An arbitration agreement makes sense for a number of reasons – it can be relatively quick and you expect that an arbitrator, unlike a jury, has the technical knowledge and expertise to understand a complex construction dispute – to name a few.
Those considerations notwithstanding, arbitration can be expensive. If the parties have agreed to have the American Arbitration Association administer an arbitration, the administration fees will typically run in the thousands to the tens of thousands of dollars. Add to that the cost of the hearing locale and the fees for the arbitrator to prepare for, and participate in, the arbitration hearing, and the costs may become prohibitive.
There is another possibility to consider: a contractual agreement to have a dispute heard in a bench trial. Section 11-1-18 of the Mississippi Code, as amended, provides that:
If the parties to a cause of action agree, any claim filed alleging damages may receive a bench trial which shall be conducted in two hundred seventy (270) days or less after the cause of action has been filed. The cause of action shall be a priority item in the court. This alternative may provide a significant cost savings. Also, like arbitration, it eliminates the possibility of a jury deciding the issue. While a bench trial may involve higher transaction costs than an arbitration (e.g., conducting discovery), that consideration is mitigated by the relatively short period of time available between filing suit and trial. Furthermore, with a bench trial, summary disposition of the claim is a possibility, as is the right to an appeal.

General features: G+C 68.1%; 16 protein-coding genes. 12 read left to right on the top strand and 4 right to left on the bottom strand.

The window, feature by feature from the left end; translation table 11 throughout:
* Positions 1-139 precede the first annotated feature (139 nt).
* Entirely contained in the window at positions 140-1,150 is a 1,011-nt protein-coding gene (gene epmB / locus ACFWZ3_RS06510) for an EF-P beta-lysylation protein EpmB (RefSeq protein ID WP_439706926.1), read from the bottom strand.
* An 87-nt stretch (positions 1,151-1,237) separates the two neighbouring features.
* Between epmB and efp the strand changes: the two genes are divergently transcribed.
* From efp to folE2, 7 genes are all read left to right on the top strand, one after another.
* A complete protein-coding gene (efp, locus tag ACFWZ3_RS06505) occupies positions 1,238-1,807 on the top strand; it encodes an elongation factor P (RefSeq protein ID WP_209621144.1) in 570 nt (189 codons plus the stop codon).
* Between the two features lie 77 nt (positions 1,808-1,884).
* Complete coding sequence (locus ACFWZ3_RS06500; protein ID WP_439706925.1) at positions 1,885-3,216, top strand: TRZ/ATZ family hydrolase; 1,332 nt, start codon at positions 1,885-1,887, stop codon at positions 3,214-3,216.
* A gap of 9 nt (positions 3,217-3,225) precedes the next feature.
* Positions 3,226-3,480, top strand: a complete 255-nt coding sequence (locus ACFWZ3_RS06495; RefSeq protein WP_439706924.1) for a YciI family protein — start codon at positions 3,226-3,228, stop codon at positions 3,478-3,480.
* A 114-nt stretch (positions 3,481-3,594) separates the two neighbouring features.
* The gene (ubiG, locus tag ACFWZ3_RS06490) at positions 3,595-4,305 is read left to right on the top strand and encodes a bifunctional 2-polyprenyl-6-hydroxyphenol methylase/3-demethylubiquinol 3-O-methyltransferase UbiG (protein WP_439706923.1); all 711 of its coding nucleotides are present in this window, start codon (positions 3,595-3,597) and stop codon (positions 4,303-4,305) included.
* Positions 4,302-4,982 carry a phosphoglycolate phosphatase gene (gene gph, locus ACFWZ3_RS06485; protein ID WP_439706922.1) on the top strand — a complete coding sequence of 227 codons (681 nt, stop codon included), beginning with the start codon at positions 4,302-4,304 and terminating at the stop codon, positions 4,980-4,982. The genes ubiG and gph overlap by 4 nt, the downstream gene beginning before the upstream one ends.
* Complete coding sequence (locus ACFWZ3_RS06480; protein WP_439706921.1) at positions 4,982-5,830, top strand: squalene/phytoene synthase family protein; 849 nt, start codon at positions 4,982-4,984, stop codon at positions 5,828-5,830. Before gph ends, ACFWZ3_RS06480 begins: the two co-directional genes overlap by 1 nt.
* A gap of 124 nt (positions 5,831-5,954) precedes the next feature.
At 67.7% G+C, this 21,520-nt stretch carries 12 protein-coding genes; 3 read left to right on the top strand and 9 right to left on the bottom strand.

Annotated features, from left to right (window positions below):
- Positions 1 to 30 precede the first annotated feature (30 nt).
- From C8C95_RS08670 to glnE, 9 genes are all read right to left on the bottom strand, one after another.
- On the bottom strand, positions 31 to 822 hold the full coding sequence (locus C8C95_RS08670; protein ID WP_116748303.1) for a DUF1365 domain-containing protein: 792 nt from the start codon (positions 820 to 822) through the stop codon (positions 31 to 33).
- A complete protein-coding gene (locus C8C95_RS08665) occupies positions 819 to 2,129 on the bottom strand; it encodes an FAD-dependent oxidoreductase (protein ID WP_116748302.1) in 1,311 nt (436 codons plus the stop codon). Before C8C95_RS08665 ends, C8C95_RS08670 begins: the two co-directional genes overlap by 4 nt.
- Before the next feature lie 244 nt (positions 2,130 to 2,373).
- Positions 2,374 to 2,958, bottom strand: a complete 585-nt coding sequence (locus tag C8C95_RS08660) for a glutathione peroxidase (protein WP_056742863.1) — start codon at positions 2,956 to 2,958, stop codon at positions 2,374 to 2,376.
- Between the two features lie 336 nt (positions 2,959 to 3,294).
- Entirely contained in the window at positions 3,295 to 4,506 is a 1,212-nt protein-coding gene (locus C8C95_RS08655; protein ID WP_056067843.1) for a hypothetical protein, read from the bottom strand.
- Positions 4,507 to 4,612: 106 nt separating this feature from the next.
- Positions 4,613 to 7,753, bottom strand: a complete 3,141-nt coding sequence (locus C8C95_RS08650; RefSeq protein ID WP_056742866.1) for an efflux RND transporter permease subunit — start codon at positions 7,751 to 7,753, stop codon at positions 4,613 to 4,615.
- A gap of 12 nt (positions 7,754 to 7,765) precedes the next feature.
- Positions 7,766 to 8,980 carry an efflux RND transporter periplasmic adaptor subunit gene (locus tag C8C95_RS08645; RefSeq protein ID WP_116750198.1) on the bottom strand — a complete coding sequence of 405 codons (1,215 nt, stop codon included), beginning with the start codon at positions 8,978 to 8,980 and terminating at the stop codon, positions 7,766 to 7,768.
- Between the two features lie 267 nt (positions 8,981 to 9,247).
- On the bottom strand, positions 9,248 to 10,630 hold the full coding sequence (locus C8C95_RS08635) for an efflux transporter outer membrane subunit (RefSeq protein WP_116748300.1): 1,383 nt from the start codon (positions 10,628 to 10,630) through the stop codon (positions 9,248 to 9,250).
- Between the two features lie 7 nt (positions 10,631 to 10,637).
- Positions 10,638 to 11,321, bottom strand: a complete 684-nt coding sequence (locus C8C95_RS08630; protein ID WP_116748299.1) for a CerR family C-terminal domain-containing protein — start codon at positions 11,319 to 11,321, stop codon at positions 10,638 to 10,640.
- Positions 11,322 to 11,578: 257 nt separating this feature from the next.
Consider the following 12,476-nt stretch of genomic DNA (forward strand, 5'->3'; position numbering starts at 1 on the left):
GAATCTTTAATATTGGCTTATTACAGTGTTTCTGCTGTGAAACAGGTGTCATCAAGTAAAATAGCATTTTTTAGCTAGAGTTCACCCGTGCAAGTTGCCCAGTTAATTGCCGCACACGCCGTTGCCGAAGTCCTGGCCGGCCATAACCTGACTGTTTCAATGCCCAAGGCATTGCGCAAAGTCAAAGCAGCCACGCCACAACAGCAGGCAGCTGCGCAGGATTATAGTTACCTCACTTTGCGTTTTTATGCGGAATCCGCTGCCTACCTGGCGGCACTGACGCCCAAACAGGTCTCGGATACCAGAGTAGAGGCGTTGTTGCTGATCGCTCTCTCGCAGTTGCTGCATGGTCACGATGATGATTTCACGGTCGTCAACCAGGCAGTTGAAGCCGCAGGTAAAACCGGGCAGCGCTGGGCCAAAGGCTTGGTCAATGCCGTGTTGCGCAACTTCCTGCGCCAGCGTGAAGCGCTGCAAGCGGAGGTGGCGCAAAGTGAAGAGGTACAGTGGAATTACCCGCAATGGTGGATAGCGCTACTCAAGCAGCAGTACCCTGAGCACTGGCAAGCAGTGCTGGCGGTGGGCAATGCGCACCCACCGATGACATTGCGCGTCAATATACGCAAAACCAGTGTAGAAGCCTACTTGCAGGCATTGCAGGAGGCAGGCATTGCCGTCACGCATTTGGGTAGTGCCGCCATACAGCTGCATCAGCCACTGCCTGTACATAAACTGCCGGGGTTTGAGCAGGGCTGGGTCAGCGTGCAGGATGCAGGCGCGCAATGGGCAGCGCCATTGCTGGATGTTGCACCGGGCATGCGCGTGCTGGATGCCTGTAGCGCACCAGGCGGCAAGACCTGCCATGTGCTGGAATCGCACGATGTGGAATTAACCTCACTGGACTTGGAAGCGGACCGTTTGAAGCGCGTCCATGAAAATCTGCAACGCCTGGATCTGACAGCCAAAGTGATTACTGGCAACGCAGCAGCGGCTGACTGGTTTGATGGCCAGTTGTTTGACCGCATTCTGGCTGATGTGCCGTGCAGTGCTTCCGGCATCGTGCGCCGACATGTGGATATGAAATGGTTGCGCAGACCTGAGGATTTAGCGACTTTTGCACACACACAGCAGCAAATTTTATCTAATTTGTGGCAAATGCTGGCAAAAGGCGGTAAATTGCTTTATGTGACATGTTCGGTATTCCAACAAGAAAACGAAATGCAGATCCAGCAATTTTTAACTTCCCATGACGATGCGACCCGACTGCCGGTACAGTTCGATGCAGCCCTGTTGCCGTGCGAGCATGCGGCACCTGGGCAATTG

Typically, a one-size fits all approach is not very effective or efficient; that’s undoubtedly the case with selecting a forum for dispute resolution. If you already have an arbitration agreement in your form contract (if you do not, you should consider including one) it is wise to leave it in place; however, it may make sense to amend the dispute resolution clause in your contract form to include a provision for a bench trial for certain claims.
While an arbitration agreement for complex defect or delay claims may make sense, adding a bench trial provision for certain limited claims, such as claims below a certain dollar amount, may well save you significant legal costs and still provide a timely result.
If you would like to discuss this, or practical solutions to help grow your construction business, please call Matthew Vanderloo at (601) 427-0065, or Adam deNobriga at (601) 427-0069.
Disclaimer: The information and comments presented above are general in nature, are the author’s understandings for educational purposes only, and are not intended to offer a legal opinion for use in dealing with any specific set of facts or to create any attorney/client relationship. You should consult with an attorney before taking any action of a legal consequence. Further, the authority cited above is subject to change and/or re-interpretation.